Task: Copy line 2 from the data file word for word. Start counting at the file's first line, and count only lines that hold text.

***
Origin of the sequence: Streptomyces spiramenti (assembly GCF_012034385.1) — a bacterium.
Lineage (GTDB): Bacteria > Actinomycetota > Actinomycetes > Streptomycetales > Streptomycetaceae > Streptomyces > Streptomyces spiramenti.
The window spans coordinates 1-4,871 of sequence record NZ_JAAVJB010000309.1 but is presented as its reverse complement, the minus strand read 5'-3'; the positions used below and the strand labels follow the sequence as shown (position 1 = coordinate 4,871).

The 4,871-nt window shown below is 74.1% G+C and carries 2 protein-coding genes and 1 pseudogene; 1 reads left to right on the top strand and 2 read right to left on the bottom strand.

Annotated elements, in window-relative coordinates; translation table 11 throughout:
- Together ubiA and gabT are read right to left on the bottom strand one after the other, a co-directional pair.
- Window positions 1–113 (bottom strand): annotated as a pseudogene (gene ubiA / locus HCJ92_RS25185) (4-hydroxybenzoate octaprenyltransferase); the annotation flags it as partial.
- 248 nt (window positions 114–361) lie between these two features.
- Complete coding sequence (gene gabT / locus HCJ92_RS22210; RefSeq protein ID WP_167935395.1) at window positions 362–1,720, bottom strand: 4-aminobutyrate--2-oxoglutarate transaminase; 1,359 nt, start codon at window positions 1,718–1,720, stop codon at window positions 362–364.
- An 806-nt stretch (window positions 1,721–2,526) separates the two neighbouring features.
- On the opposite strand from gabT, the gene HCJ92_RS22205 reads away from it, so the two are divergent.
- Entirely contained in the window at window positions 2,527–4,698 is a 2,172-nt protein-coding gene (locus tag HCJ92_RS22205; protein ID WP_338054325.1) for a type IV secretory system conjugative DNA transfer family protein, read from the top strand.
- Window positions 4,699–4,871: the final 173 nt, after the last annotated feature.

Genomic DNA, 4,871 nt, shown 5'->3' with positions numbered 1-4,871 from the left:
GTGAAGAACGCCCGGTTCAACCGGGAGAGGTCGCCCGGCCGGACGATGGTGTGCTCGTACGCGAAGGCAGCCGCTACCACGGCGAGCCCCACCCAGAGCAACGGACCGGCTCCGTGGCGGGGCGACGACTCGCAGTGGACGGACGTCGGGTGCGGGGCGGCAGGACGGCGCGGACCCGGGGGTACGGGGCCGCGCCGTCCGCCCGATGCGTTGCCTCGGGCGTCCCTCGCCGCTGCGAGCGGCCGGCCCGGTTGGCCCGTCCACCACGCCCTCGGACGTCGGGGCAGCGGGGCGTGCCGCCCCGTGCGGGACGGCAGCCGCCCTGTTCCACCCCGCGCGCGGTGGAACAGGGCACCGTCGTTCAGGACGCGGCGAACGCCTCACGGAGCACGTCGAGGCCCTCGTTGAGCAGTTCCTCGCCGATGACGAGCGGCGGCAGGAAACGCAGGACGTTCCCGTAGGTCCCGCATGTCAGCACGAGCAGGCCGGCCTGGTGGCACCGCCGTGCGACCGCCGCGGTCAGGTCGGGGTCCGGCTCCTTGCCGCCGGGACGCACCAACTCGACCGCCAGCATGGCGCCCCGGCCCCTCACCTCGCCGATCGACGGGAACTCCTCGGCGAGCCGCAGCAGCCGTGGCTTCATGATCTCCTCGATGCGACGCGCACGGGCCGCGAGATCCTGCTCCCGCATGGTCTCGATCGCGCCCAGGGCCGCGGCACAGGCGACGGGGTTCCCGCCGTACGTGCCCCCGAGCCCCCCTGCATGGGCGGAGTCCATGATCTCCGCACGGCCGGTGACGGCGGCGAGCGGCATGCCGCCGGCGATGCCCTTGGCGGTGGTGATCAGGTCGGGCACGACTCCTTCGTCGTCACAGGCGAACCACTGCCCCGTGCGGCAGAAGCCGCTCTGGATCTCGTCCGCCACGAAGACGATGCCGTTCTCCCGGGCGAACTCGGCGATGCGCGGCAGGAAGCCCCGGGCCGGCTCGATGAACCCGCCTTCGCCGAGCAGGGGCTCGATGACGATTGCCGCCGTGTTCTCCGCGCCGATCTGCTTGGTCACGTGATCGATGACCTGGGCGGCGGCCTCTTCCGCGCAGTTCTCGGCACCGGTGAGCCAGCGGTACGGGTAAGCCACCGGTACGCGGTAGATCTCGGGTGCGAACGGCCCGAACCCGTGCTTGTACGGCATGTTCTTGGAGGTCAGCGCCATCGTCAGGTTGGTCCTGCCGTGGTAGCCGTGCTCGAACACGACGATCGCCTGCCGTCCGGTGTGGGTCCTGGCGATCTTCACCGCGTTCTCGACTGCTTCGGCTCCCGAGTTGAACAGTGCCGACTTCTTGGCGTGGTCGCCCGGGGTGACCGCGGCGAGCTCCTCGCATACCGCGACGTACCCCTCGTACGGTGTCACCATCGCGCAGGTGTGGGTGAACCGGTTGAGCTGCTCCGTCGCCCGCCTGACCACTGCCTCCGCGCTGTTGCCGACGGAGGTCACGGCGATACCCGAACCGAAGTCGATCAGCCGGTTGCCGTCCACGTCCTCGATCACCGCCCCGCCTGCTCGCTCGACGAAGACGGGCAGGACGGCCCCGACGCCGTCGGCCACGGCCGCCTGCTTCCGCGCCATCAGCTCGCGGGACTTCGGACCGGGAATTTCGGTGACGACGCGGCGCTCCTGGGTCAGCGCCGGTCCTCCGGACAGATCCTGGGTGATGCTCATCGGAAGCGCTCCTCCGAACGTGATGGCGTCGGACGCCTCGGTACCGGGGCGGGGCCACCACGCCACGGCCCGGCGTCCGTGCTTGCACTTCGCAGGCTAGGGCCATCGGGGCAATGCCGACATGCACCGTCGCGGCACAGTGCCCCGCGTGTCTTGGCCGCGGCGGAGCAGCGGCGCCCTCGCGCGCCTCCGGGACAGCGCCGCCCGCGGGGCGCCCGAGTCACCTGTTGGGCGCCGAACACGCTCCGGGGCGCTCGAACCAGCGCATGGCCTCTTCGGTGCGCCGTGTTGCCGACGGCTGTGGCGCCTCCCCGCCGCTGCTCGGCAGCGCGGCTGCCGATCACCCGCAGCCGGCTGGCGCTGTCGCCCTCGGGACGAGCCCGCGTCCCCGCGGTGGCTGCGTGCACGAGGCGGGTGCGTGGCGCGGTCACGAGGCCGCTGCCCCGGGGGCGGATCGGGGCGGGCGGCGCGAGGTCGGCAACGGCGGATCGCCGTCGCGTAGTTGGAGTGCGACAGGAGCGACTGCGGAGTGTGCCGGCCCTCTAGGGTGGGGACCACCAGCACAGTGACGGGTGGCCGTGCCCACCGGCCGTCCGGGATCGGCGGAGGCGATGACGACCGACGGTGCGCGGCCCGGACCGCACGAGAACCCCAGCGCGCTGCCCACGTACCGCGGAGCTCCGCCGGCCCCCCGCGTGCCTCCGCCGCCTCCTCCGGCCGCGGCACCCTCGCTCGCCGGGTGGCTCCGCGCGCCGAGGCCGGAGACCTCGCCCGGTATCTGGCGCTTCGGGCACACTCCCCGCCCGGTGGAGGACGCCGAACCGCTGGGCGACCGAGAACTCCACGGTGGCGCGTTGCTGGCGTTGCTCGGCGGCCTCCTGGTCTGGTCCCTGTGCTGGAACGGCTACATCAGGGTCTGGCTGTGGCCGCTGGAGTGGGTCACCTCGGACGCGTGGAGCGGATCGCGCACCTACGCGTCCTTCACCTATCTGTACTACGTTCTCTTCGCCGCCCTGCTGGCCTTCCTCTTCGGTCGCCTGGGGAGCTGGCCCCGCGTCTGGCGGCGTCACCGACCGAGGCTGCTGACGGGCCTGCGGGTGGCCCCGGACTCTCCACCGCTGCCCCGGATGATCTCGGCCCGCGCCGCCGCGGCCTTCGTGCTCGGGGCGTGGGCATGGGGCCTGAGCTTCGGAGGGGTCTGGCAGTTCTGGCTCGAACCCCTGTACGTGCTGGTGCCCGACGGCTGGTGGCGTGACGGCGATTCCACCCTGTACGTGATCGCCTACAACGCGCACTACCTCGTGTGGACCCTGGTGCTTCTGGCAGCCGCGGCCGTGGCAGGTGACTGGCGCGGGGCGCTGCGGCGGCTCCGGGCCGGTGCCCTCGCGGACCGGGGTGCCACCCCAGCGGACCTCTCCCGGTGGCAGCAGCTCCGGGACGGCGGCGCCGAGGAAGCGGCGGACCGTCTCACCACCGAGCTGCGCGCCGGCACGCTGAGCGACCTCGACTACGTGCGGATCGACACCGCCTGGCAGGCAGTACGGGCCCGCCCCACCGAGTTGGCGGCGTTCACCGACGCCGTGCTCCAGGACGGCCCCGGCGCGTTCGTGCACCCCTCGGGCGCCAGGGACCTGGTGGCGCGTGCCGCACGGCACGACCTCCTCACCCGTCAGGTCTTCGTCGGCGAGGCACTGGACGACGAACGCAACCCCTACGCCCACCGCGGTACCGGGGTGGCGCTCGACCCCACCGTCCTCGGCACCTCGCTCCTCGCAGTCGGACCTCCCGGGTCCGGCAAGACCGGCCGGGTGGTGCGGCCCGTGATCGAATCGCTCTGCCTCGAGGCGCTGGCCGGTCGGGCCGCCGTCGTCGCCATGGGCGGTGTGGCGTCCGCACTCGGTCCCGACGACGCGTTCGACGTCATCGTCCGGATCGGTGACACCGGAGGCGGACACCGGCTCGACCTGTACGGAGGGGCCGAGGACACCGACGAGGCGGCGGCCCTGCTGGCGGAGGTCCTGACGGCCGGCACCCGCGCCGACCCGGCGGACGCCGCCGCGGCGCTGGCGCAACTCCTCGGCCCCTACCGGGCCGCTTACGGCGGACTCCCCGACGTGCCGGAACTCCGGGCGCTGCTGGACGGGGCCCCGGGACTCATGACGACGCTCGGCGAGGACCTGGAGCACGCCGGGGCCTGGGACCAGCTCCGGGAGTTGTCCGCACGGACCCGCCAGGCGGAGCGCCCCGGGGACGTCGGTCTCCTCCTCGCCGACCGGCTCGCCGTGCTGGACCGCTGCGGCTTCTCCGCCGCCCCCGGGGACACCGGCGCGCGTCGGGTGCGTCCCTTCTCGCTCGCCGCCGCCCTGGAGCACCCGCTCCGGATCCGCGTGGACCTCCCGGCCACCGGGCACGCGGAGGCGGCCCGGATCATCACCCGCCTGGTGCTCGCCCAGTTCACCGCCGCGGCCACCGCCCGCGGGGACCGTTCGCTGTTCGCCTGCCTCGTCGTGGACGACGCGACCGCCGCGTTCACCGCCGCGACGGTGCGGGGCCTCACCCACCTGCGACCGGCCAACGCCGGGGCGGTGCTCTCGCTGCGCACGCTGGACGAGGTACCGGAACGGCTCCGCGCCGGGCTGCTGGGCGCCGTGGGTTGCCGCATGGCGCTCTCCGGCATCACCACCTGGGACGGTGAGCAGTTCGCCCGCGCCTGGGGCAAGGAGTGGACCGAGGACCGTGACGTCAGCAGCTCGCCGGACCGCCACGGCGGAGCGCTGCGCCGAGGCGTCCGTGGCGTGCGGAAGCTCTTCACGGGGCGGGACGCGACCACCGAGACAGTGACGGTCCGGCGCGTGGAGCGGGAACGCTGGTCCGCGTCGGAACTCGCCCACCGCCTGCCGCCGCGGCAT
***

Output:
Lineage (GTDB): Bacteria > Actinomycetota > Actinomycetes > Streptomycetales > Streptomycetaceae > Streptomyces > Streptomyces spiramenti.